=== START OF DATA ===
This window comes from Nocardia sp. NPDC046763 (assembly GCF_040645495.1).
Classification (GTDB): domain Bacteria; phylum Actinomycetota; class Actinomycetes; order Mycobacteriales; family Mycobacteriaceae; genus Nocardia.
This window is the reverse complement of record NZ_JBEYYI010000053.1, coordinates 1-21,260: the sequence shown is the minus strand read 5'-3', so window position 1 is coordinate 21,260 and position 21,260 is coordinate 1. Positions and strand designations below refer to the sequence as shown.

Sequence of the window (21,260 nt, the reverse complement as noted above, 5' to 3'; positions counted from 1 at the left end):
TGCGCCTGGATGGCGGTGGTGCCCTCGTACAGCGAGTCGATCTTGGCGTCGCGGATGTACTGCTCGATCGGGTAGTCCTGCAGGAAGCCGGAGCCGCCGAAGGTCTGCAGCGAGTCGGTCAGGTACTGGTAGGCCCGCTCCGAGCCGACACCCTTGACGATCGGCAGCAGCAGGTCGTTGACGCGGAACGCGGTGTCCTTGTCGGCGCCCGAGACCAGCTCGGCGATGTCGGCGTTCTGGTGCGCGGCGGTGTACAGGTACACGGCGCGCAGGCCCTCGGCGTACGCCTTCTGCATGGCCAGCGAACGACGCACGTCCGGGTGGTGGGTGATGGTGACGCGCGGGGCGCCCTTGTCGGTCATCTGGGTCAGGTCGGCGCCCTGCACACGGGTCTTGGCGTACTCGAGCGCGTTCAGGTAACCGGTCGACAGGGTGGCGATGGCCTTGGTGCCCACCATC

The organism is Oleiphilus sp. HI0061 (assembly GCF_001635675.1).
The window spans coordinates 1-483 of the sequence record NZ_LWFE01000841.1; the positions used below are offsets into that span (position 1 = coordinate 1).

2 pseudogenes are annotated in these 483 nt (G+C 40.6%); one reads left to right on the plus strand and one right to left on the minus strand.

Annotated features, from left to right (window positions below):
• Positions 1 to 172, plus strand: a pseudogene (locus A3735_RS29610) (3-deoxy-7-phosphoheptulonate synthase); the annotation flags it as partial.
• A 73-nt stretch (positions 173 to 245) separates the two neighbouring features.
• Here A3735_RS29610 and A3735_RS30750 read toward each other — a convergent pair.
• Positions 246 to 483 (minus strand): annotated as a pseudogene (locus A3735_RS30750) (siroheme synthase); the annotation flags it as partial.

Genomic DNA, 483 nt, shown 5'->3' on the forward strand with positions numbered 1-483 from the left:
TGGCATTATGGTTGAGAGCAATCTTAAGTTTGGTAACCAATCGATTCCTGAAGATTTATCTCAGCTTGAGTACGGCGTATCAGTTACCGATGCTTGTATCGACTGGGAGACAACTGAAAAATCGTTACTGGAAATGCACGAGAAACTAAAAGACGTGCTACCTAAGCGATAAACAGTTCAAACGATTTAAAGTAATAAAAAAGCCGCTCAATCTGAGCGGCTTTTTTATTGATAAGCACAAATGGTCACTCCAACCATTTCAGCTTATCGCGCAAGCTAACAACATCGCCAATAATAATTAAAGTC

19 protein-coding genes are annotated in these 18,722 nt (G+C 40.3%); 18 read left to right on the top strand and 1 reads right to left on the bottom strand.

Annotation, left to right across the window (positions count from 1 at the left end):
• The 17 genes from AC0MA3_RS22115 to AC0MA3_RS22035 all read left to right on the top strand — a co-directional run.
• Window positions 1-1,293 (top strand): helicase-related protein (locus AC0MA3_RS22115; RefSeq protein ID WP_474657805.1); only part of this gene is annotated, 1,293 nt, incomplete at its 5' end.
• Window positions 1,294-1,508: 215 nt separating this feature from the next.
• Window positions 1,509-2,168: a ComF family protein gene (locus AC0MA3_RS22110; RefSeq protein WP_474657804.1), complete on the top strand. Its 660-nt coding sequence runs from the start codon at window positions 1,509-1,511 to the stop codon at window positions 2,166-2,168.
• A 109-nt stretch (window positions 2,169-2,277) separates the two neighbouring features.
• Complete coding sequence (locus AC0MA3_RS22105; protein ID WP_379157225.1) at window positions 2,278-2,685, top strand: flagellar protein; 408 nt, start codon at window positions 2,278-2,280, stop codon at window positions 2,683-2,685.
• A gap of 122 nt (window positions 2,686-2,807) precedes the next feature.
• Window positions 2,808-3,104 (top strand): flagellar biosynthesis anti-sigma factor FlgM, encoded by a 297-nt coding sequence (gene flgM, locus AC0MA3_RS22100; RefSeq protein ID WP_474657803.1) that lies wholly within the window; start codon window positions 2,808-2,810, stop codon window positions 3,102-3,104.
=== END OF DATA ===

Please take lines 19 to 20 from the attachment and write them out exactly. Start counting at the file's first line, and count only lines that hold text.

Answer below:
• Window positions 1-1,293 (top strand): helicase-related protein (locus AC0MA3_RS22115; RefSeq protein ID WP_474657805.1); only part of this gene is annotated, 1,293 nt, incomplete at its 5' end.
• Window positions 1,294-1,508: 215 nt separating this feature from the next.